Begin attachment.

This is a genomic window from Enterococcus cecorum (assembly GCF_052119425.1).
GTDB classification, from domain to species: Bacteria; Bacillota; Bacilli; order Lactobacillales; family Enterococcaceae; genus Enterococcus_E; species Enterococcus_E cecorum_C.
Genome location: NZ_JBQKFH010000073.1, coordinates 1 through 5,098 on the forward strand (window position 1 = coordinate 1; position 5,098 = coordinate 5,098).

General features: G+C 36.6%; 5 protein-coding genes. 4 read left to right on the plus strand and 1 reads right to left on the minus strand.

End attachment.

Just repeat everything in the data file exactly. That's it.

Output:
This is a genomic window from Enterococcus cecorum (assembly GCF_052119425.1).
GTDB classification, from domain to species: Bacteria; Bacillota; Bacilli; order Lactobacillales; family Enterococcaceae; genus Enterococcus_E; species Enterococcus_E cecorum_C.
Genome location: NZ_JBQKFH010000073.1, coordinates 1 through 5,098 on the forward strand (window position 1 = coordinate 1; position 5,098 = coordinate 5,098).

General features: G+C 36.6%; 5 protein-coding genes. 4 read left to right on the plus strand and 1 reads right to left on the minus strand.